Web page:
July 16, 2024
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Parshas Naso—the Power of Commitment

When I was learning in the Mir Yeshiva in Yerushalayim, I was part of a smaller group that learned with our rosh yeshiva, Harav Nosson Tzvi Finkel, zt”l. Tuesdays were special in the Mir, for Rav Finkel would give a shiur to the entire student body—well over a thousand students. Earlier in the day, while learning with our group, the rosh yeshiva was troubled with many questions on the Gemara. No one could offer a solution. The clock struck 12 and we finished our seder. At 12:30 the rosh yeshiva would address the entire student body on this very subject that perplexed us all.

I remember leaving Rav Finkel looking tired and worn out. He suffered terribly from Parkinson’s disease. Yet, at 12:30, he got up before everyone and gave a tremendous shiur that resolved all the questions we had earlier. We were awed and incredulous. Soon after, I went over to the rosh yeshiva and asked him, “Rebbi, how were you able to answer all the issues in just a matter of minutes?” He replied in a matter-of-fact way, “When one accepts upon himself a commitment for Hashem, then Hashem gives him special help to complete that commitment!”

Indeed, that’s how Rabbi Finkel lived his life. He undertook the responsibility of the Mir Yeshiva and all its financial burdens, along with the care and concern for each and every student. Because he faithfully stepped up to the plate, Hashem gave him tremendous help to build the yeshiva from 1,000 to 6,000 students and to expand the yeshiva from one building to close to 10, along with an additional yeshiva for high-school-age students.

Such is the power of commitment.

In Parshas Naso, the Torah discusses the Nazir—the individual who makes a commitment to abstain from wine—not to cut his hair and not to come into contact with a deceased. The Sforno notes that the Torah uses an interesting word to describe the Nazir’s commitment: Ish ki yafli lindor neder (Naso 6:2)—a person who make a commitment to accept a self-pledge, as though it were required by Jewish law. The Torah’s word yafli comes from the word pela—a wonder. What is so wondrous about the commitment of this Nazir? The Sforno explains that someone undertaking a commitment to go against one’s natural inclinations is a wonder. As the rest of the world rushes to fulfill their desires, this individual restrains his indulgence.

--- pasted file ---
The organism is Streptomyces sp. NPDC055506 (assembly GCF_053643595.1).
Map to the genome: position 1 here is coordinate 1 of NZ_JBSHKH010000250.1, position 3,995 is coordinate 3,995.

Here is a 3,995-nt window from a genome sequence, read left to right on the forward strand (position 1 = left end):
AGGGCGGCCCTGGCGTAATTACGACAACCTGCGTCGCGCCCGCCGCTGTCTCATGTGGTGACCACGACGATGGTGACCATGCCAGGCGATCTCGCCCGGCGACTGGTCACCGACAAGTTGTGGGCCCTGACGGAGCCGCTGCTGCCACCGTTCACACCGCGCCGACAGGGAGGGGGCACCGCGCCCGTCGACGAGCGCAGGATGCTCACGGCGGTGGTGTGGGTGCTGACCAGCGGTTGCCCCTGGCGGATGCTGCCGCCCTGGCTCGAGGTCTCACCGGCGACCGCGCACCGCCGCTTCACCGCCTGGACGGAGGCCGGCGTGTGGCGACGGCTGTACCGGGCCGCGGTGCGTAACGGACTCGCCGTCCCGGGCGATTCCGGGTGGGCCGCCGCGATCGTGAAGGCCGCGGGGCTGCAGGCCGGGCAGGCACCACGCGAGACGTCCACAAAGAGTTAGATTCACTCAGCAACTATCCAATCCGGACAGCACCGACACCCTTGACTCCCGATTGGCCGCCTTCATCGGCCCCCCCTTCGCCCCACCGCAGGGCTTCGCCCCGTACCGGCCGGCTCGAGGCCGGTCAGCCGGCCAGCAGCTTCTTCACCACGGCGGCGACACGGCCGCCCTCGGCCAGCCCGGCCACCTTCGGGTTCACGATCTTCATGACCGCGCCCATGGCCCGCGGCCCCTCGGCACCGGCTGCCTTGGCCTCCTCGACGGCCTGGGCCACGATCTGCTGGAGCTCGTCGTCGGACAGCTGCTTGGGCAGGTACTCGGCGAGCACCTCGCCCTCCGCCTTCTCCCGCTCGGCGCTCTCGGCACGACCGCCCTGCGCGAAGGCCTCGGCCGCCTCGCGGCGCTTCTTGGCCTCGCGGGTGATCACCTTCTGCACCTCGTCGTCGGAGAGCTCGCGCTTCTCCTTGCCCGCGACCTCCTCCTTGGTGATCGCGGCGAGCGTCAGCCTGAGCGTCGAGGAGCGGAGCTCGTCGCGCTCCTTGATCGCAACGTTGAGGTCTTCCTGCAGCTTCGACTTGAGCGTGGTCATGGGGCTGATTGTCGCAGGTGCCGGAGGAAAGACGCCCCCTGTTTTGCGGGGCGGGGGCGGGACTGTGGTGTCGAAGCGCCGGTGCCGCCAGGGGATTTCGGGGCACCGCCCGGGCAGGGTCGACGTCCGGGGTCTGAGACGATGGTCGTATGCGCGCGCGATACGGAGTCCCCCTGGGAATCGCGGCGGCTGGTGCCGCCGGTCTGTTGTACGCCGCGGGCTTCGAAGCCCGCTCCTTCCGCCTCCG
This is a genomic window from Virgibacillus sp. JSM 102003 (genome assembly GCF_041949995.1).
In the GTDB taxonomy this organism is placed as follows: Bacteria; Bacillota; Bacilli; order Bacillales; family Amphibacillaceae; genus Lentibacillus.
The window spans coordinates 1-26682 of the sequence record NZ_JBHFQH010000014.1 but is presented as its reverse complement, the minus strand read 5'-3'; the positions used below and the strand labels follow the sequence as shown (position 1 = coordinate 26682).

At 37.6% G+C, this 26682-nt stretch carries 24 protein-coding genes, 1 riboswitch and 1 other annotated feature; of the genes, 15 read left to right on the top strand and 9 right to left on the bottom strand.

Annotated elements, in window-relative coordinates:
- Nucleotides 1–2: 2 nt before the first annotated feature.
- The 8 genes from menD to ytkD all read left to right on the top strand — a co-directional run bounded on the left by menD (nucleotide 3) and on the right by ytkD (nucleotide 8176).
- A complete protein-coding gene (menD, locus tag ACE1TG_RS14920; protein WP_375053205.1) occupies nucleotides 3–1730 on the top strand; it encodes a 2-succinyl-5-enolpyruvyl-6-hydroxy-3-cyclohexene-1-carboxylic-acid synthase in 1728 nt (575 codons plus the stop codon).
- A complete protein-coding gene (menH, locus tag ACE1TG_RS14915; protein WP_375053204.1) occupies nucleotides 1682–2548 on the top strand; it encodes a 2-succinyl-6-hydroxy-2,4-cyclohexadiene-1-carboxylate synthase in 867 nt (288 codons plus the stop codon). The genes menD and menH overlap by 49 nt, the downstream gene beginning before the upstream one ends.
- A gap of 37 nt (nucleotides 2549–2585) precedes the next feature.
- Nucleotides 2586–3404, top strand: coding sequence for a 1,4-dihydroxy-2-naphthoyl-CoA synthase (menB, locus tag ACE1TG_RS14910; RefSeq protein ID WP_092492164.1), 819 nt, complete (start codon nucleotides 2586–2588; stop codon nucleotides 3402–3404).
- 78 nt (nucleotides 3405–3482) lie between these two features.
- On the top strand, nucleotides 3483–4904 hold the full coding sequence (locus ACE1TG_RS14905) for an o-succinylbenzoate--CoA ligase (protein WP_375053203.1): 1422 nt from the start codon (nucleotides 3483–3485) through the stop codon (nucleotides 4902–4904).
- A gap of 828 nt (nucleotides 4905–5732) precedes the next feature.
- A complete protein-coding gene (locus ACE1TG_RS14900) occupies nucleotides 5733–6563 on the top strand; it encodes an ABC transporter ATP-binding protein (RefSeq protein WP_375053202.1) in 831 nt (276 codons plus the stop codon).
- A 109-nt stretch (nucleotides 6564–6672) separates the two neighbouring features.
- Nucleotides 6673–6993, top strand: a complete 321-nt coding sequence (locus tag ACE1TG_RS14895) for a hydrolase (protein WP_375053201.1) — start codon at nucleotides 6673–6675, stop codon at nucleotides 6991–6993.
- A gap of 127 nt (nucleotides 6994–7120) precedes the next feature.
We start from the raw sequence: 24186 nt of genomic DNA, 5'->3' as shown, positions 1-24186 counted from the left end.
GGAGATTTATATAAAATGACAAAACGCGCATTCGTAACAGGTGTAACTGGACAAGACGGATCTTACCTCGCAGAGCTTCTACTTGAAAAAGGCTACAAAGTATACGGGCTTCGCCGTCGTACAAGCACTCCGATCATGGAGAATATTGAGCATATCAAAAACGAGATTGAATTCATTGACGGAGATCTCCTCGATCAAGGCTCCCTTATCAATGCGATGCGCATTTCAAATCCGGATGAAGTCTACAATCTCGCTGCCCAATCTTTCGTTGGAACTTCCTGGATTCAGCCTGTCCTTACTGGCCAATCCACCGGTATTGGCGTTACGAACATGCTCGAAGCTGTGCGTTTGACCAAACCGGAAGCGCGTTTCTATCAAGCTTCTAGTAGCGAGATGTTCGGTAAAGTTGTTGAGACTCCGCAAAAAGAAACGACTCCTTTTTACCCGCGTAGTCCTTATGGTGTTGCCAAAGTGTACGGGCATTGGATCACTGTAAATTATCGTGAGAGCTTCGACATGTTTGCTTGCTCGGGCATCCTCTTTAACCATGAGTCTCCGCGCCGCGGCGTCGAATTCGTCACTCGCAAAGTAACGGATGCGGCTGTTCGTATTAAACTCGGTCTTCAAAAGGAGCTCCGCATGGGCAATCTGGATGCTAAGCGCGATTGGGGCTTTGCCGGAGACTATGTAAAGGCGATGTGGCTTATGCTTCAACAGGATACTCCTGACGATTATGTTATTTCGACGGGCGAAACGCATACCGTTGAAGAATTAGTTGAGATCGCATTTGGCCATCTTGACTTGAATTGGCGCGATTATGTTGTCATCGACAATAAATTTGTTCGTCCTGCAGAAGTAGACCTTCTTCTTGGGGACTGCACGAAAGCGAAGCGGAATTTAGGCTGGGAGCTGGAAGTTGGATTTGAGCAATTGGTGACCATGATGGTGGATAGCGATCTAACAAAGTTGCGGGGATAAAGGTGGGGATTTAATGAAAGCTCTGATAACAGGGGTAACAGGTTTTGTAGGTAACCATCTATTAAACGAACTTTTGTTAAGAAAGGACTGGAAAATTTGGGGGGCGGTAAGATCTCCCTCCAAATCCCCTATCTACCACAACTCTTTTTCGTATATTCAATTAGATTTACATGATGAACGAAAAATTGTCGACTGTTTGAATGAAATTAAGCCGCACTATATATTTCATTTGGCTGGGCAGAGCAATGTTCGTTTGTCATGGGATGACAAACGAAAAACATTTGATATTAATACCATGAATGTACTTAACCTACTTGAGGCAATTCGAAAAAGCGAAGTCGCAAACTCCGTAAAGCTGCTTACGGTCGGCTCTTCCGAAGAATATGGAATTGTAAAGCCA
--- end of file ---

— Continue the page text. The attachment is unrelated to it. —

The Lev Simcha points out that the commitment of this Nazir is not huge. It only lasts for 30 days. Yet, the Torah calls this individual a Nazir, which comes from the word nezer—crown—as the pasuk explicitly says—because the crown of Hashem is upon him (Naso 6:7). Incredible! Someone undertakes a commitment to bring himself closer to Hashem for just 30 days and he already is crowned by Hashem!

Shavuos is all about commitment. In fact, we refer to Shavuos as “Kabbalas HaTorah”—loosely translated as “accepting the Torah.” However, the word kabbalah is more precisely used in reference to an undertaking—a commitment. For example, a kablan is a builder who is responsible for an entire construction project. This gives us a new understanding of why we refer to reciting Krias Shema as being kabbalas ol malchus Shomayim—committing to accept the yoke of Heaven.

It’s all about commitment—our commitment to adhering to and embracing Hashem and His Torah.

It’s not an easy proposition. However, Hashem gives special help to those who commit to Him, in proportion to their commitment, and they become enhanced with the crown of Hashem.

We all have struggles in different areas, but even a small commitment for even a small period of time is colossal. I have a good friend who leaves his cell phone in a drawer for an hour each evening when he is spending time with his children. A commitment can be as simple as greeting our spouses with a smile when we come home at night—even for a week. Hashem takes our commitment and makes it grow.

Let us make our commitment to Torah, and then Hashem will give us the ability and strength to carry out the commitment beyond our dreams.

Rabbi Baruch Bodenheim is the associate rosh yeshiva of Passaic Torah Institute (PTI)/Yeshiva Ner Boruch. PTI has attracted people from all over northern New Jersey, including Teaneck, Paramus, Rockaway and Fair Lawn. He initiated and continues to lead a full multi-level Gemara-learning program in the evenings, gives Halacha and hashkafa shiurim on Shabbos and, more recently, has spread out beyond PTI to begin a weekly beis midrash program with in-depth chavrusa learning in Livingston, Springfield, Fort Lee and Jersey City, New Jersey. His email is [email protected].

 

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